Question about Elna Quilter's Dream 6003Q

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When I am free motion quilting, the top thread will periodically get stuck in the first slot where the top thread is threaded down and when I get it out it has what looks like a grease stain on it. Is it possible that there are some sort of tensioning discs there that the thread is hanging up on? I have to cut my thread, lift the presser foot and pull the thread out backward to get it out. Once I rethread the machine it stitches beautifully for a while, then seems to get "stuck" again.

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  • 1,125 Answers

Yes, there should be tension discs which control the tension on the top thread. If it is jamming up and marking the thread as you describe then I'd suggest that the tension discs need cleaning.

Most thread, especially darker colours, will shed fibres and also dye particles, as the thread runs through the tension device, add a bit of dust in the environment and the discs can get pretty gunked up.

On my Janome, I just turn the dial to zero, then get a selvage edge of fabric scrap in between the discs and saw it back and forward to give it a good clean - the dirt on the fabric I get out is amazing. I would do this once a month on my main machine, and whenever I get out another machine I always clean and oil it fully before use.

However, in your model the tension device may not be so easy to access as the old dial styles. I would suggest that you take your machine to an Elna dealer/repair shop and pay for a service/clean.

Just as you have your car serviced, getting your machine serviced at least every 2 years is worth the money as they can give it a good clean and service internally as well as sort out any issues.

Posted on Apr 13, 2011

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Posted on Jan 02, 2017

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How to Free motion quilting on Janome 1600P QC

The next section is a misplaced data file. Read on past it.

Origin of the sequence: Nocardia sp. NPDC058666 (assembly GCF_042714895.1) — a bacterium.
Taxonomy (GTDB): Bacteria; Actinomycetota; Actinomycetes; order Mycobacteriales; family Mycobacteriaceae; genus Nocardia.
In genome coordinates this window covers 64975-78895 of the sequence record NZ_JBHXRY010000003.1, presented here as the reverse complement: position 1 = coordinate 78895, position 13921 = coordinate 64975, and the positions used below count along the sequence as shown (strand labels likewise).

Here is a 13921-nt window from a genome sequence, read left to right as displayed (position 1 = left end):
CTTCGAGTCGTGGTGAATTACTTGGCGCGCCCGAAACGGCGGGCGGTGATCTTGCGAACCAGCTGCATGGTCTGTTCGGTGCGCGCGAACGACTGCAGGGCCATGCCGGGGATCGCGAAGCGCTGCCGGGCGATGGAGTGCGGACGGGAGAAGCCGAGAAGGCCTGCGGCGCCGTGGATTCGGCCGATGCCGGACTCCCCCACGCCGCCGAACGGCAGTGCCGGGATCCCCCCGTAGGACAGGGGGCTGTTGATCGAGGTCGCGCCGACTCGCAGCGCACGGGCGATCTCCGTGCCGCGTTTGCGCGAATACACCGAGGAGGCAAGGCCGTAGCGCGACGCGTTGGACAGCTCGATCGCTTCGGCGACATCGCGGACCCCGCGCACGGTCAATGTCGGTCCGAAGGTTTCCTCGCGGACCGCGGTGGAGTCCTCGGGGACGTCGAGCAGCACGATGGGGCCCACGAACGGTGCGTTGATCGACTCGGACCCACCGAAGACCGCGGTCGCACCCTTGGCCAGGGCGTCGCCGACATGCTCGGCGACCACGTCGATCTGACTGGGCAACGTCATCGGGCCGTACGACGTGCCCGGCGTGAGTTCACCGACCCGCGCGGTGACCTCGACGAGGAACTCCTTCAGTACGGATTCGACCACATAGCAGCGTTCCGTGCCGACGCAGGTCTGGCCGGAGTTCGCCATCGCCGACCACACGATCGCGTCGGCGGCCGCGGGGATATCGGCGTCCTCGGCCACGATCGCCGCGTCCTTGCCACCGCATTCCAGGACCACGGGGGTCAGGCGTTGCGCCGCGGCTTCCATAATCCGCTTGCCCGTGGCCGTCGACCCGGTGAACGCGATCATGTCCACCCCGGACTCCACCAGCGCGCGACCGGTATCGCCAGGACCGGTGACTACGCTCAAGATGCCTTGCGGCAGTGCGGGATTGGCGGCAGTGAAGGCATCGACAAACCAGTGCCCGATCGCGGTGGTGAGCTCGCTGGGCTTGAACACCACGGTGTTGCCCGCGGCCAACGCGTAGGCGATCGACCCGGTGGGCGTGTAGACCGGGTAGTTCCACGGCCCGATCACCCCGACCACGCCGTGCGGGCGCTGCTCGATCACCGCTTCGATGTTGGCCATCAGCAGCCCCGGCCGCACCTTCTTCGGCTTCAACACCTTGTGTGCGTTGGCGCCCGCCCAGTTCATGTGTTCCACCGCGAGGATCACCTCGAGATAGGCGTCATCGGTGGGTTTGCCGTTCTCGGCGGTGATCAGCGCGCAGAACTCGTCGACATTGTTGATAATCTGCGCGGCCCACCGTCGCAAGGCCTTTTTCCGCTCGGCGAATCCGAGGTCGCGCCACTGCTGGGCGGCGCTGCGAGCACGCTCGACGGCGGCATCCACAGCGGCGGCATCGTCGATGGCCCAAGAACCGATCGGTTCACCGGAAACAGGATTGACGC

Be sure to use a darning foot (or free motion quilting foot).
Use a brand new sharp needle, ie top stitch, embroidery, or microtex work well.
Check that the thread, needle, and fabric are compatible--Caution, the needle eye should be the right size for the thread weight.
AVOID old or bargain bin thread!
Be sure to drop or cover the feed dogs.
If your machine has it, use the needle down feature.
You may need to adjust the tension for FMQ--I have to tighten the bobbin tension a little to keep the bobbin thread below the quilt surface (so I bought a special bobbin case and set the tension for FMQ and that's all I use it for.)

Lots of web sites that talk about how to free motion quilt. Then, it's PRACTICE, PRACTICE, PRACTICE! I use a portable white board and draw free motion designs on it (while watching TV, etc.). The idea is to get it fluid without jerking, jumping, speeding up or slowing down, etc. When your hand and brain are able to work smoothly, then you can probably do free motion quilting. Practice on scraps of fabric and batting (preferably the same kind you will be working on). Cut up some 14 inch squares of fabric and batting and draw designs on them and see if you can stitch them. Some advice: don't watch the needle...look at where you are going in front of the needle. Don't expect perfection to happen overnight. Many quilters have been FMQing for years and still make mistakes. (I've made a few quilts and my stuff still looks less than professional, but it's all mine!)

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Sounds like the upper tension needs to be tightened, or the bobbin thread needs to be loosened. At any rate, the tension is correct when the two threads meet in the middle of the fabric for general sewing.